21. A method according to claim 16, wherein, in the first mode, the D.C. bus voltage is regulated by an A.C. to D.C. converter between the A.C. grid and the D.C. bus.
22. A method according to claim 16, wherein, in the second mode, the D.C. bus voltage is regulated by an A.C. to D.C. converter between the A.C. grid and the D.C. bus.
23. A method according to claim 16, wherein, in the second mode, power is provided to the A.C. grid from the fuel cell stack.
24. A method according to claim 16, wherein the second mode occurs when the fuel cell stack is producing more power than the at least one D.C. auxiliary load draws.
25. A method according to claim 16, further comprising a third mode in which the power generation system is isolated from the A.C. grid and the D.C. bus voltage is regulated by the D.C. to D.C. converter.
26. A method according to claim 25, wherein, in the third mode, a local A.C. grid is provided by an A.C. to D.C. converter between the local A.C. grid and the D.C. bus.
27. A method according to claim 16, further comprising a fourth mode in which no power is drawn from the fuel cell stack, no auxiliary loads are powered and power is provided to a system controller.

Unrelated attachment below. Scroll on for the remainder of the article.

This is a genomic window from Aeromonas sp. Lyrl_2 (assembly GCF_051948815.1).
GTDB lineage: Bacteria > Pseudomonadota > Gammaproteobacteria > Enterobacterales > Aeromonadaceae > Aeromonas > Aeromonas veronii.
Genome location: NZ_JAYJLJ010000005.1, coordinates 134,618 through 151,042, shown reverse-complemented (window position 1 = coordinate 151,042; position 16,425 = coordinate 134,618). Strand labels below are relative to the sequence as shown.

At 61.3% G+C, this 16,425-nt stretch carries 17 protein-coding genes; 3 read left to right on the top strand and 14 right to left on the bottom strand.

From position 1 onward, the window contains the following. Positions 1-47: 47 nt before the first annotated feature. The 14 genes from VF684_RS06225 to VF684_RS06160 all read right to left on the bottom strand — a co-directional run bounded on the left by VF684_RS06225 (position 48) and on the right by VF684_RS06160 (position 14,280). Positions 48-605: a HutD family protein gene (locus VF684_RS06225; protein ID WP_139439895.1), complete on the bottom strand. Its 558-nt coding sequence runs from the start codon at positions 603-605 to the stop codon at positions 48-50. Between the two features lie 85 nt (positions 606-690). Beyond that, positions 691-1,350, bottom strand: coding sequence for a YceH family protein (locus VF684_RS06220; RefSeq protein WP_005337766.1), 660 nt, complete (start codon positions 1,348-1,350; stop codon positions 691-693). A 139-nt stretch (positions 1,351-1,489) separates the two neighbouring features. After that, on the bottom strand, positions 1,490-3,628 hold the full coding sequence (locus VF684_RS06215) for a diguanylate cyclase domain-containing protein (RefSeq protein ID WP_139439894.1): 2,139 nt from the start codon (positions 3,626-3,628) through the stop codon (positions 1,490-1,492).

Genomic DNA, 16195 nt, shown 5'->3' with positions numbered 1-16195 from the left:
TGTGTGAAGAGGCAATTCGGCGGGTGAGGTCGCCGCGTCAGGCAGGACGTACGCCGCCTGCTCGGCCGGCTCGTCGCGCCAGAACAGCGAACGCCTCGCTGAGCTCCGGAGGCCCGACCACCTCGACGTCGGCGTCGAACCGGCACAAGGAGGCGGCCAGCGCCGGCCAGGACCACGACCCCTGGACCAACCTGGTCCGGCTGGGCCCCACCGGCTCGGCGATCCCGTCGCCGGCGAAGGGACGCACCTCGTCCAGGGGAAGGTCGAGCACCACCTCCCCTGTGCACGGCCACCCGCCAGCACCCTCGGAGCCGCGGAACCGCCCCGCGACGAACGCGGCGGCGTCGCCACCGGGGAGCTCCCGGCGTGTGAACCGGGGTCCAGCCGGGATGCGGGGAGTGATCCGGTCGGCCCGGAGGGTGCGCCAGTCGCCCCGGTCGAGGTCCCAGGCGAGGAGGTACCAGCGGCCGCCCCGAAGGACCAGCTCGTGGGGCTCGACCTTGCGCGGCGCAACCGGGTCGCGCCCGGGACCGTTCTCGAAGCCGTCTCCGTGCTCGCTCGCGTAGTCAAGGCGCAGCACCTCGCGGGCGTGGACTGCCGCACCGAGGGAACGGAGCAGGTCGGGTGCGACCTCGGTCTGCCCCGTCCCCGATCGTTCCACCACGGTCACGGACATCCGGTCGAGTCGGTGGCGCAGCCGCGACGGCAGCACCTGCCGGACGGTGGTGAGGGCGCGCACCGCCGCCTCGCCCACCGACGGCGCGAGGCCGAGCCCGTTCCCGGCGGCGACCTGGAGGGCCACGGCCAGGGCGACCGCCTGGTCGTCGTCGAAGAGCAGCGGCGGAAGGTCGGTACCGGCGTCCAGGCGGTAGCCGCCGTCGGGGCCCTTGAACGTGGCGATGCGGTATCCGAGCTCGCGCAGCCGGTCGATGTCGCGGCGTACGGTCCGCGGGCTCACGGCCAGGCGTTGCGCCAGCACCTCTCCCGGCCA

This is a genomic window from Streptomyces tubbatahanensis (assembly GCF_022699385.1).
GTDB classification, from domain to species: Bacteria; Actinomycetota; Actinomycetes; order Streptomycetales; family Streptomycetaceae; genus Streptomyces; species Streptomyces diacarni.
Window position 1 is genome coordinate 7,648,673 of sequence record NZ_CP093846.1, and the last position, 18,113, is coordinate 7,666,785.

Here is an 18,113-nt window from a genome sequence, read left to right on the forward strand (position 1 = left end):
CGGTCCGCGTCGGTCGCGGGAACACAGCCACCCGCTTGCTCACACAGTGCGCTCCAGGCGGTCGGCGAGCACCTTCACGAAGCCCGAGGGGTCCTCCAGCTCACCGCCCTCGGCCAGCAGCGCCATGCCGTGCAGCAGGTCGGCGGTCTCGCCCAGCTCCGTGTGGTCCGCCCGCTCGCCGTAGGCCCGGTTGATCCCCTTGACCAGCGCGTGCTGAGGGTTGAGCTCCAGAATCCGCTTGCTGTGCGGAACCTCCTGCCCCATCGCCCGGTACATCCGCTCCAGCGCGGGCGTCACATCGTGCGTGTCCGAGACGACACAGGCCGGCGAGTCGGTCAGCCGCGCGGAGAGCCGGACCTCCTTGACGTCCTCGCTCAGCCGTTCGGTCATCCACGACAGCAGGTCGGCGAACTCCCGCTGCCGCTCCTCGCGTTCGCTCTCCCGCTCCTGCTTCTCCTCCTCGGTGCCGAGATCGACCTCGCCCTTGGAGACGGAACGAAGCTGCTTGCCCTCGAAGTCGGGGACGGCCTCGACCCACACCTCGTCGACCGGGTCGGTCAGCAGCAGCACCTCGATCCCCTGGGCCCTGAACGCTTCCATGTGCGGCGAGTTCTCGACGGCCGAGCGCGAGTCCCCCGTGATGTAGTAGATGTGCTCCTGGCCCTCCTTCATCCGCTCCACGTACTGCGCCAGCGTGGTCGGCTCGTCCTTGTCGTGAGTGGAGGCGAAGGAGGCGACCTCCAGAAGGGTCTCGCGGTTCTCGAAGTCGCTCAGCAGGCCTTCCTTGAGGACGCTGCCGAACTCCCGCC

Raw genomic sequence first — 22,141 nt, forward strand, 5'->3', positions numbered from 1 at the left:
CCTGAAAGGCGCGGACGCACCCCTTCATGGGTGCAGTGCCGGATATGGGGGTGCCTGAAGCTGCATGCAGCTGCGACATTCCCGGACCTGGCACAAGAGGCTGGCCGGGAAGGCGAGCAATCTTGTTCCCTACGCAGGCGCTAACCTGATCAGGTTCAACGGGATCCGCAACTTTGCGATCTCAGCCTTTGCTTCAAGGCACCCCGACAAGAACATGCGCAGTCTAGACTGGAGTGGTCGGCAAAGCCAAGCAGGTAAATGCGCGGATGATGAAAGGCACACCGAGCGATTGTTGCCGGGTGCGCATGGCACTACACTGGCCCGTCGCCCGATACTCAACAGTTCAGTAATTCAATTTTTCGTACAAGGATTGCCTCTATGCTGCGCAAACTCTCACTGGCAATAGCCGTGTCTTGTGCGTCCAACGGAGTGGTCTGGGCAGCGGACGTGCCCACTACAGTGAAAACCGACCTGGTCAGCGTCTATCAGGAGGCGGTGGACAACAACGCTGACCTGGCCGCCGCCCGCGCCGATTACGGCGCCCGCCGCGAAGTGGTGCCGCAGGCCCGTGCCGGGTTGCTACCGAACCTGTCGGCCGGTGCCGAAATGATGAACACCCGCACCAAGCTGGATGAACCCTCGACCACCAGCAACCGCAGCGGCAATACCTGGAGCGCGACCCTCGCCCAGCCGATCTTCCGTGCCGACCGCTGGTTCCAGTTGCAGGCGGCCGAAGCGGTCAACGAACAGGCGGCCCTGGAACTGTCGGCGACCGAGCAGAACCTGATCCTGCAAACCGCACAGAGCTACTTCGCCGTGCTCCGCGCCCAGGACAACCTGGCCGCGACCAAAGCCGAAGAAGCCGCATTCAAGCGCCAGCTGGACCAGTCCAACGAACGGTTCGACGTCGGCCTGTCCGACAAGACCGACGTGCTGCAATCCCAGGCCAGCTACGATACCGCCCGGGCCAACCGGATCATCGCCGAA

28. A method according to claim 27, wherein, in the fourth mode, power is also provided to at least one system A.C. auxiliary load.
29. A method according to claim 16, wherein the D.C. bus voltage is between 300 and 500 volts D.C.
30. A method according to claim 29, wherein the D.C. bus voltage is around 400 volts D.C.
31. A method according to claim 16, wherein a switch is provided that can be opened to isolate the system from the A.C. grid.
32. A method according to claim 31, wherein an A.C. auxiliary load is connected between the switch and the system.
33. A power generating device, comprising a system for connecting a fuel cell stack to an A.C. grid to provide power thereto, the system comprising:
a D.C. to D.C. converter to be coupled to the fuel cell stack;
a voltage regulated D.C. bus coupled to the D.C. to D.C. converter;
a bidirectional inverter coupled to the D.C. bus, and to be coupled between the D.C. bus and the A.C. grid; and
at least one D.C. auxiliary load of the fuel cell stack coupled to the D.C. bus,
wherein the at least one D.C. auxiliary load of the fuel cell stack includes a load that is required for the fuel cell stack to operate, wherein the D.C. to D.C. converter is unidirectional in order to provide power from the fuel cell stack to the D.C. bus, and
wherein the D.C. bus extends continuously from the D.C. to D.C. converter to the bidirectional inverter without interruption by a D.C. isolator in the D.C. bus.
34. A power generating device according to claim 33, the device being configured to produce useable heat.
35. A power generating device according to claim 33, wherein a switch is provided that can be opened to isolate the system from the A.C. grid.
36. A power generating device according to claim 35, wherein an A.C. auxiliary load is provided between the switch and the bidirectional inverter.